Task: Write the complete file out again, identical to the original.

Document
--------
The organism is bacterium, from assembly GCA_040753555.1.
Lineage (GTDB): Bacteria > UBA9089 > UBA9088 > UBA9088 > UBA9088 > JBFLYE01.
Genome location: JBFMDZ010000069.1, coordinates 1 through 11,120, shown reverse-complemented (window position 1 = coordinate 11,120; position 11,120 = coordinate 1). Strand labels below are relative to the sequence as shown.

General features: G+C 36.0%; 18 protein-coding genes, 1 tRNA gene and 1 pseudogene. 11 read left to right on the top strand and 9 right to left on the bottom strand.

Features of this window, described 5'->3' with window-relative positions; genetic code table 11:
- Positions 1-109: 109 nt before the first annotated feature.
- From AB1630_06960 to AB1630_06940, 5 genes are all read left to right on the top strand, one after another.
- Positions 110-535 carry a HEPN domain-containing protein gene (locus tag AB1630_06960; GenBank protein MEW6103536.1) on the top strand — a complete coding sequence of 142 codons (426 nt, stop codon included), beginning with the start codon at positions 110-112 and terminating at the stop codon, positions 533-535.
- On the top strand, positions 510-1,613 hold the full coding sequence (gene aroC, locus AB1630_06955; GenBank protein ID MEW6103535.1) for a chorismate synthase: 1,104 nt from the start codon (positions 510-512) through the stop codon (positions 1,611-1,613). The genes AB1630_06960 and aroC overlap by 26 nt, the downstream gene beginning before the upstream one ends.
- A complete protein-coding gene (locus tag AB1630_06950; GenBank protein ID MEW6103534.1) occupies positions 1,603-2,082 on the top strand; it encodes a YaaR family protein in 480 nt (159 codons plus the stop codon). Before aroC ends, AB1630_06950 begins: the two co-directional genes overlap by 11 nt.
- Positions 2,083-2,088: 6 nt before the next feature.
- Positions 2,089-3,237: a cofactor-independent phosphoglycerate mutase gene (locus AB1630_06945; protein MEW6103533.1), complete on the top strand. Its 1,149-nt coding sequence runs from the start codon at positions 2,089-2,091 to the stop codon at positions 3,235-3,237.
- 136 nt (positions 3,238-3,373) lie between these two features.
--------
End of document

The organism is bacterium, from assembly GCA_040753555.1.
Lineage (GTDB): Bacteria > UBA9089 > UBA9088 > UBA9088 > UBA9088 > JBFLYE01.
Genome location: JBFMDZ010000069.1, coordinates 1 through 11,120, shown reverse-complemented (window position 1 = coordinate 11,120; position 11,120 = coordinate 1). Strand labels below are relative to the sequence as shown.

General features: G+C 36.0%; 18 protein-coding genes, 1 tRNA gene and 1 pseudogene. 11 read left to right on the top strand and 9 right to left on the bottom strand.

Features of this window, described 5'->3' with window-relative positions; genetic code table 11:
- Positions 1-109: 109 nt before the first annotated feature.
- From AB1630_06960 to AB1630_06940, 5 genes are all read left to right on the top strand, one after another.
- Positions 110-535 carry a HEPN domain-containing protein gene (locus tag AB1630_06960; GenBank protein MEW6103536.1) on the top strand — a complete coding sequence of 142 codons (426 nt, stop codon included), beginning with the start codon at positions 110-112 and terminating at the stop codon, positions 533-535.
- On the top strand, positions 510-1,613 hold the full coding sequence (gene aroC, locus AB1630_06955; GenBank protein ID MEW6103535.1) for a chorismate synthase: 1,104 nt from the start codon (positions 510-512) through the stop codon (positions 1,611-1,613). The genes AB1630_06960 and aroC overlap by 26 nt, the downstream gene beginning before the upstream one ends.
- A complete protein-coding gene (locus tag AB1630_06950; GenBank protein ID MEW6103534.1) occupies positions 1,603-2,082 on the top strand; it encodes a YaaR family protein in 480 nt (159 codons plus the stop codon). Before aroC ends, AB1630_06950 begins: the two co-directional genes overlap by 11 nt.
- Positions 2,083-2,088: 6 nt before the next feature.
- Positions 2,089-3,237: a cofactor-independent phosphoglycerate mutase gene (locus AB1630_06945; protein MEW6103533.1), complete on the top strand. Its 1,149-nt coding sequence runs from the start codon at positions 2,089-2,091 to the stop codon at positions 3,235-3,237.
- 136 nt (positions 3,238-3,373) lie between these two features.